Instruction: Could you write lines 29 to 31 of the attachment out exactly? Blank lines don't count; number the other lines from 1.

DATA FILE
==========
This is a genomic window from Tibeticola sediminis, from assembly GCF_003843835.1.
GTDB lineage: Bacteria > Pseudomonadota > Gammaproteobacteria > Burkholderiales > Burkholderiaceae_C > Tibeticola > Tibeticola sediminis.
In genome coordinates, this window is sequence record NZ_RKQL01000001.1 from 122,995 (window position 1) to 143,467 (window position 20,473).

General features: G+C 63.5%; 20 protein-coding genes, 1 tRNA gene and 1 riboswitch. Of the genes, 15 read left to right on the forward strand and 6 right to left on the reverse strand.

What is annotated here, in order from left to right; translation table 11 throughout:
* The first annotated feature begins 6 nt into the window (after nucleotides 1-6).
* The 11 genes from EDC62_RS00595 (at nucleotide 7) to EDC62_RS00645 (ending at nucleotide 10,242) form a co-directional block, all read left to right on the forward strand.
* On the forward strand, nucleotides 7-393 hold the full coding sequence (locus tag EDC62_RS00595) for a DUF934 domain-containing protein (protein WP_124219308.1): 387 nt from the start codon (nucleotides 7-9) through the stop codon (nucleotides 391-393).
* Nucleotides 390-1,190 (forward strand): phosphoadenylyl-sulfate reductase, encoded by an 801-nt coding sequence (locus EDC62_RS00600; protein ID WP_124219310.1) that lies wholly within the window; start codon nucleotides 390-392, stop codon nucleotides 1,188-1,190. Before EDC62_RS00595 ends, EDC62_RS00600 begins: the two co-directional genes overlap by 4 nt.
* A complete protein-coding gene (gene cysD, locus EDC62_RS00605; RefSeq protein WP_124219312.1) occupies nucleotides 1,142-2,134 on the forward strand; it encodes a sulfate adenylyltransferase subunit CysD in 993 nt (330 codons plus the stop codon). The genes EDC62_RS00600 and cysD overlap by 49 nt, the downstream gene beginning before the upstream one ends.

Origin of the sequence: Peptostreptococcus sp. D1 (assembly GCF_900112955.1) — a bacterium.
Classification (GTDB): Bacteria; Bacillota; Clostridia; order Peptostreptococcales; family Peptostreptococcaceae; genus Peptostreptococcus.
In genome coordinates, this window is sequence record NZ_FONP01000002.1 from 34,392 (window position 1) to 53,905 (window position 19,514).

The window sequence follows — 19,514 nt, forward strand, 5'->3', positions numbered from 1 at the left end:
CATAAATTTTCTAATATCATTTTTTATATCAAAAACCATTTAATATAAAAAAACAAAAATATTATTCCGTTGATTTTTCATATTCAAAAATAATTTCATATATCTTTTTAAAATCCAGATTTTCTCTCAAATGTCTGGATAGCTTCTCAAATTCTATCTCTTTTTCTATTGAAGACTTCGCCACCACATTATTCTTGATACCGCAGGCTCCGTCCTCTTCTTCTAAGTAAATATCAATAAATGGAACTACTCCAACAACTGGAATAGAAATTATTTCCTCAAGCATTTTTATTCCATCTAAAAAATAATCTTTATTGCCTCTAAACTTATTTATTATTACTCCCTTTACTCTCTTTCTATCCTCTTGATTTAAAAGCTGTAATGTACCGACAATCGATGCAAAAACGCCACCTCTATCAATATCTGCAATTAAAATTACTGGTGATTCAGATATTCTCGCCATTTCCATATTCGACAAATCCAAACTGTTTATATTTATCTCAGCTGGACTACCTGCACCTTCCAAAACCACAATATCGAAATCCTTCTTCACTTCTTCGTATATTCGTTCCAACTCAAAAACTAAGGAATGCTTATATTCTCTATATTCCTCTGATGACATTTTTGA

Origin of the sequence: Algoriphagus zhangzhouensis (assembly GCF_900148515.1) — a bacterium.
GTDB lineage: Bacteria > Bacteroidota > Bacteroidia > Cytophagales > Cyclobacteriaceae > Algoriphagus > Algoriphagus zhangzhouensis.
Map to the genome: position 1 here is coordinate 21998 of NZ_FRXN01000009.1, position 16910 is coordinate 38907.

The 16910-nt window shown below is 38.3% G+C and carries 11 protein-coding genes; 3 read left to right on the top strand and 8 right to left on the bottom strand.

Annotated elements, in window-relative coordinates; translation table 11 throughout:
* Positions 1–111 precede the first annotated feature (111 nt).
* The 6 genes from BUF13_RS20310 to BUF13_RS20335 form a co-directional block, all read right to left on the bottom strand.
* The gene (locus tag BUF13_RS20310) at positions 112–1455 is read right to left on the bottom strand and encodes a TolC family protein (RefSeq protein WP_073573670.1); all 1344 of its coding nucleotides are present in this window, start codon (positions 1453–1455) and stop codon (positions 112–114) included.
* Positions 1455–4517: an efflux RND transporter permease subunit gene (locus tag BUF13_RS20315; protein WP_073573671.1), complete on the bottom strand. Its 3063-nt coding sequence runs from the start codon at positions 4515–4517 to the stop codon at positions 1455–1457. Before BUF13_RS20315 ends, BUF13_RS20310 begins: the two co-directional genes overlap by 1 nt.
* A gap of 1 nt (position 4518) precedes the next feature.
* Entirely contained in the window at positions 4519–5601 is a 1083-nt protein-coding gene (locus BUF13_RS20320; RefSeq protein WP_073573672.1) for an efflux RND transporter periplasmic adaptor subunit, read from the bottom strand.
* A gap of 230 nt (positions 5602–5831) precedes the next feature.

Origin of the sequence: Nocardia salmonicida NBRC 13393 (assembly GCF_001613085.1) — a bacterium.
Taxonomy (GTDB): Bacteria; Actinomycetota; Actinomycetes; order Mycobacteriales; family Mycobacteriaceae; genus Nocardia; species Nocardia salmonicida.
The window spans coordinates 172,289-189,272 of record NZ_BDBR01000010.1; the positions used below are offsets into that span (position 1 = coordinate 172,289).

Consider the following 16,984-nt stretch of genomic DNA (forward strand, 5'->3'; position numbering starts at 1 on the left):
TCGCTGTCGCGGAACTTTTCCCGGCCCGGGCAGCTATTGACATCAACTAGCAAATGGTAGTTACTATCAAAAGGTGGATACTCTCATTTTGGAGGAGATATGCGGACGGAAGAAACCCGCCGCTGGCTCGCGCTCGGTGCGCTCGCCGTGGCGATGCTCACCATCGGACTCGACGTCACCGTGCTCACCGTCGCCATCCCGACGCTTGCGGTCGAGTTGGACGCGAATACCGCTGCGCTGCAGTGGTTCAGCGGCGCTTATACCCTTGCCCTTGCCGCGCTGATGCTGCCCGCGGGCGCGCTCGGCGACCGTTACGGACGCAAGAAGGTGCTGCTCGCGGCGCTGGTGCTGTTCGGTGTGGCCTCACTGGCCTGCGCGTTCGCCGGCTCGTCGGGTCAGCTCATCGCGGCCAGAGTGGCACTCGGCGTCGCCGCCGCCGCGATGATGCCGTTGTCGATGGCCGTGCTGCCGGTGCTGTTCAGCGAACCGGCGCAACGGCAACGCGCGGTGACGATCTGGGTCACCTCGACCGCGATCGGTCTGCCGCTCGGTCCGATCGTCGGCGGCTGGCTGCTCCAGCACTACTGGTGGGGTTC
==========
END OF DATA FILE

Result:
Taxonomy (GTDB): Bacteria; Actinomycetota; Actinomycetes; order Mycobacteriales; family Mycobacteriaceae; genus Nocardia; species Nocardia salmonicida.
The window spans coordinates 172,289-189,272 of record NZ_BDBR01000010.1; the positions used below are offsets into that span (position 1 = coordinate 172,289).

Consider the following 16,984-nt stretch of genomic DNA (forward strand, 5'->3'; position numbering starts at 1 on the left):